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Northlanders #4

Posted: Thursday, March 13, 2008
By: Martijn Form

Brian Wood
Davide Gianfelice, Dave McGraig (colors)
DC Comics/Vertigo
Would it be a crime to say that Vikings and their history and stories don't interest me at all? I would never walk into a museum to learn about their history, and no, I don't consider myself a cultural barbarian.

But I have great confidence in the Brian Wood's storytelling. Ever since Channel Zero I've been captivated by Woods' words. So I'm delighted that Vertigo is going to publish his Demo stories, and I'm even more ecstatic that Wood is going to write some new Demo stories. Hurrah! So Vertigo editors, when can I expect Channel Zero with some great coloring by Dave McGraig huh?

But let's stick to this Viking story. The first two issues of Northlanders couldn't convince me that this is going to be a great epic, but issue #3 was very unsettling, good for some lovely nightmares.

Sven has got the full attention from his uncle Gorm, who has become his sworn enemy. Sven's lugubrious stunt--by dressing into a fresh deer's carcass and rampaging through the landscape--made an impression, both on Gorm and me the innocent reader. Now his uncle thinks that he is dealing with an invincible, half god-like enemy. Hakkar, Gorm's loyal companion, isn't convinced that it is a god trying to kill Gorm. Hakkar isn't that superstitious. He feels it in his gut that Sven is behind the massacre, and Sven is still a man of flesh and blood. Especially blood.

Wood takes all the time in the world to spread out his narrative. It is a heavy dragging style that mimics the grave, long winters of Okney Islands 980 A.D.

When I look at Gianfelice's panels I can feel the winter and have to put an extra log on the stove (Okay I have central heating, but that isnít romantic, right?). Gianfelice is the latest find for Vertigo. Man, do they have a knack for talent or what!? His compositions flourish like any great action-adventure. He splashes blood around like it's a beverage which just barely stays on paper and not into your face. The characters are detailed, but have this raw squirminess that is very suitable for the unwashed faces.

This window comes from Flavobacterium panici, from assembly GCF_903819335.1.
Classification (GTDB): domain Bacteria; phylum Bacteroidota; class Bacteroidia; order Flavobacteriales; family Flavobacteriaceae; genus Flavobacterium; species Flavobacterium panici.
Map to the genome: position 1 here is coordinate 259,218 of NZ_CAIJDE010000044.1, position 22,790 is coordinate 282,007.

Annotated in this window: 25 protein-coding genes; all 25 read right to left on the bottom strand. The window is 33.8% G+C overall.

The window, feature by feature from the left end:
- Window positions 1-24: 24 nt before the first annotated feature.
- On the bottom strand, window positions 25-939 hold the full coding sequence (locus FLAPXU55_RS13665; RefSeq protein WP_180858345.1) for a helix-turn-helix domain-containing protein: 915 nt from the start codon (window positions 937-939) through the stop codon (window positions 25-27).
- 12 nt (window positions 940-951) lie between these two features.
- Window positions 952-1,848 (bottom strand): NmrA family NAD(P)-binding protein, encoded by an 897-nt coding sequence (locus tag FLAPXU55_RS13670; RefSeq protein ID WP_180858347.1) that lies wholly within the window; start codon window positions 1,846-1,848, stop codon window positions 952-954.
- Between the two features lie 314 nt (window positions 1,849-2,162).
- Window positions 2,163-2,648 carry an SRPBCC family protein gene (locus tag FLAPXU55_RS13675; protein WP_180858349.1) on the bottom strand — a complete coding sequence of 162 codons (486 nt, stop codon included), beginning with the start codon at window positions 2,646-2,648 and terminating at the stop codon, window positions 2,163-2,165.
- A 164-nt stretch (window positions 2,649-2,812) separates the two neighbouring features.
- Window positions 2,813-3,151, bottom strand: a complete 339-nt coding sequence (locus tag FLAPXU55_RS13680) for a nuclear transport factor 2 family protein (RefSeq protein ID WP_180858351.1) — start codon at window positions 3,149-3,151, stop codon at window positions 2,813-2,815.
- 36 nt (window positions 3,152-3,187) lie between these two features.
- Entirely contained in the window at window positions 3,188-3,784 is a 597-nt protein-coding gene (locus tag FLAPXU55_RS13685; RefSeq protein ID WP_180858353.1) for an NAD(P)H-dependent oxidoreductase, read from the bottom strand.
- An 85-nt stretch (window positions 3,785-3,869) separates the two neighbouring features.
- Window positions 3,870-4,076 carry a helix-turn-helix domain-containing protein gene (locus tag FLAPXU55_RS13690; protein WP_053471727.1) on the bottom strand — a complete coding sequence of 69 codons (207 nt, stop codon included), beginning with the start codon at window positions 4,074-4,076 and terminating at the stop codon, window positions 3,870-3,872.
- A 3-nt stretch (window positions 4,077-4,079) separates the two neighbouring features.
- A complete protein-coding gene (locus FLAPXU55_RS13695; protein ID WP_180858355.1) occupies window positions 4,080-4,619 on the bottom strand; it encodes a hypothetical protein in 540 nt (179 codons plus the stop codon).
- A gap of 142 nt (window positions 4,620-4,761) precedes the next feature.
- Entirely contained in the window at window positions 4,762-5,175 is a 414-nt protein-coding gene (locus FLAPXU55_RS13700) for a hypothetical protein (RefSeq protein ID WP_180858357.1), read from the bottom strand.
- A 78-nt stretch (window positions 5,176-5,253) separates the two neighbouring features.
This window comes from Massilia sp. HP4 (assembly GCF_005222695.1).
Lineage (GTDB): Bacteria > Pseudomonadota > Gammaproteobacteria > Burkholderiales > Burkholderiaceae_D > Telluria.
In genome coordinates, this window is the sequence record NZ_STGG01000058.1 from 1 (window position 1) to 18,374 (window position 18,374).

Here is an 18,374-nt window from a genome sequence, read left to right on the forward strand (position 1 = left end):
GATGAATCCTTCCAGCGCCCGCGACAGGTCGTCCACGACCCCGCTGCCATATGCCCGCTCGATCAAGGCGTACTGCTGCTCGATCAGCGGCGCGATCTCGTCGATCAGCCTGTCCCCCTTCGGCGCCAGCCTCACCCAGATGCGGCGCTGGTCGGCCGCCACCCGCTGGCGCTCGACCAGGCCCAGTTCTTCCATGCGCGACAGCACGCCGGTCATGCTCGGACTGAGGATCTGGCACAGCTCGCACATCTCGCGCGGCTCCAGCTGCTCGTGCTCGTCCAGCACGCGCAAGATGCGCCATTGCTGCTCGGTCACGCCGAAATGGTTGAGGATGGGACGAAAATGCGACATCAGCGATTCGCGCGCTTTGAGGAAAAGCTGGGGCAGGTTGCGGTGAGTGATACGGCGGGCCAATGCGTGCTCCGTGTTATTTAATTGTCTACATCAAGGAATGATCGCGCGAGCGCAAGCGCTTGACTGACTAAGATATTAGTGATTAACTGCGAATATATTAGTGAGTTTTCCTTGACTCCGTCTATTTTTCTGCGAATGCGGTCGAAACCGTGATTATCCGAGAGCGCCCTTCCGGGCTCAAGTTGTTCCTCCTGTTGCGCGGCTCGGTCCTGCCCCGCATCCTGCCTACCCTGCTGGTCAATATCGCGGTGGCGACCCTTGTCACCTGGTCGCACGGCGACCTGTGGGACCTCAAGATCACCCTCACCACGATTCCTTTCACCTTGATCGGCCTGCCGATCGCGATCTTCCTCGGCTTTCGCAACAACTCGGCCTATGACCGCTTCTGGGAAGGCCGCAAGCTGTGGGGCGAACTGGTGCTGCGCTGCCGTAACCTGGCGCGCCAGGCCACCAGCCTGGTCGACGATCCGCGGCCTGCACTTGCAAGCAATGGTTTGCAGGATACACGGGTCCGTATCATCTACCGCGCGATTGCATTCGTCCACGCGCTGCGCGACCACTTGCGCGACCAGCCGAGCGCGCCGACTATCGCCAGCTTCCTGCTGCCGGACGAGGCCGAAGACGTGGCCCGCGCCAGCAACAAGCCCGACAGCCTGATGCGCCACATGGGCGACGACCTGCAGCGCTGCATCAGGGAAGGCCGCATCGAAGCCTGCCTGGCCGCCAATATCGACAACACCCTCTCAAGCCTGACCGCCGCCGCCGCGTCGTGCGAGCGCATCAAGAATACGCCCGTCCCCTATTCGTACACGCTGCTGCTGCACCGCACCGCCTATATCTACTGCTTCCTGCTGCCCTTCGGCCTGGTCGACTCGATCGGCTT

Despite the story's slow pace, there is decent, lovely rhythm to this book. It is also quite clear that the surroundings are a character all by themselves and more than just a setting. I can see Gianfelice's European style going hand in hand with colorist Dave McGraig. They make a great team.

Because, man, this guy McGraig is good. His colors make the drawings and text a nightmarish cohesion. The nuances of the colors are sublime. Look for the scene where Sven comes across the two bodies in the snow. That blood is sticky and you can almost smell the fresh corpses. McGraig is a colorist to be reckoned with. He will provide us with some sleepless nights.

The confrontation between Sven and Hakkar is the most disturbing scene so far, making a similar scene in the movie Se7en that much more pedestrian.

Northlanders is so much more than just a Viking story. Spartans don't interest me either, but that didn't stop me from enjoying Frank Miller's 300. Northlanders is on the same level of 300.

I read on Wood's website that he did a lot of research for this story. I can't say if any of Northlanders is historically accurate, but Wood isn't telling history here a la Discovery Channel, but he and his team might well be making comic history with this book.

This book is strong and harsh like any good old fashioned winter.

For more information about this reviewer, go to www.martijnform.com



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